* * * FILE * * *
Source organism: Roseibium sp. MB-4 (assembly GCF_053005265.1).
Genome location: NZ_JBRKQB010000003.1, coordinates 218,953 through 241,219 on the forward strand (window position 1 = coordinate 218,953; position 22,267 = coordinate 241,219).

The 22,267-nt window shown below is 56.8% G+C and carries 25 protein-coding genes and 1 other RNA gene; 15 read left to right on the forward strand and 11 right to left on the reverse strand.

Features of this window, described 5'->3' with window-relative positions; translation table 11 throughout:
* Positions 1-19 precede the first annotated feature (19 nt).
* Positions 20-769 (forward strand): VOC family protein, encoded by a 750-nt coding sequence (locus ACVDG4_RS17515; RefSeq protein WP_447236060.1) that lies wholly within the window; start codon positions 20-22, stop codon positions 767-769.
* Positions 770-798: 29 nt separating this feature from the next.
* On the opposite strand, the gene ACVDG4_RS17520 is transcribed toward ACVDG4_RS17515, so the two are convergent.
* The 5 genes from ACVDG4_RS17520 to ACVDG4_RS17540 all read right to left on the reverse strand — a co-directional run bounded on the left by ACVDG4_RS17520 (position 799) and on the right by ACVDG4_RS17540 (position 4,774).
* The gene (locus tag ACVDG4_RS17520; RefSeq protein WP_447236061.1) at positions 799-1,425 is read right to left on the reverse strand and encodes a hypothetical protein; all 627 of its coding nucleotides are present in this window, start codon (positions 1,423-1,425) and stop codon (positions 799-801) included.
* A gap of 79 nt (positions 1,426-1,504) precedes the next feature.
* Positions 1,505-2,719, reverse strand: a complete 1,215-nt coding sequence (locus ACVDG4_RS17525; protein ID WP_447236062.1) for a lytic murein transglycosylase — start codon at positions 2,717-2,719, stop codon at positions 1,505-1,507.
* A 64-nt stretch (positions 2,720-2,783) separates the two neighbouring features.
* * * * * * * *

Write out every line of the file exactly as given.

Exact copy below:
Source organism: Roseibium sp. MB-4 (assembly GCF_053005265.1).
Genome location: NZ_JBRKQB010000003.1, coordinates 218,953 through 241,219 on the forward strand (window position 1 = coordinate 218,953; position 22,267 = coordinate 241,219).

The 22,267-nt window shown below is 56.8% G+C and carries 25 protein-coding genes and 1 other RNA gene; 15 read left to right on the forward strand and 11 right to left on the reverse strand.

Features of this window, described 5'->3' with window-relative positions; translation table 11 throughout:
* Positions 1-19 precede the first annotated feature (19 nt).
* Positions 20-769 (forward strand): VOC family protein, encoded by a 750-nt coding sequence (locus ACVDG4_RS17515; RefSeq protein WP_447236060.1) that lies wholly within the window; start codon positions 20-22, stop codon positions 767-769.
* Positions 770-798: 29 nt separating this feature from the next.
* On the opposite strand, the gene ACVDG4_RS17520 is transcribed toward ACVDG4_RS17515, so the two are convergent.
* The 5 genes from ACVDG4_RS17520 to ACVDG4_RS17540 all read right to left on the reverse strand — a co-directional run bounded on the left by ACVDG4_RS17520 (position 799) and on the right by ACVDG4_RS17540 (position 4,774).
* The gene (locus tag ACVDG4_RS17520; RefSeq protein WP_447236061.1) at positions 799-1,425 is read right to left on the reverse strand and encodes a hypothetical protein; all 627 of its coding nucleotides are present in this window, start codon (positions 1,423-1,425) and stop codon (positions 799-801) included.
* A gap of 79 nt (positions 1,426-1,504) precedes the next feature.
* Positions 1,505-2,719, reverse strand: a complete 1,215-nt coding sequence (locus ACVDG4_RS17525; protein ID WP_447236062.1) for a lytic murein transglycosylase — start codon at positions 2,717-2,719, stop codon at positions 1,505-1,507.
* A 64-nt stretch (positions 2,720-2,783) separates the two neighbouring features.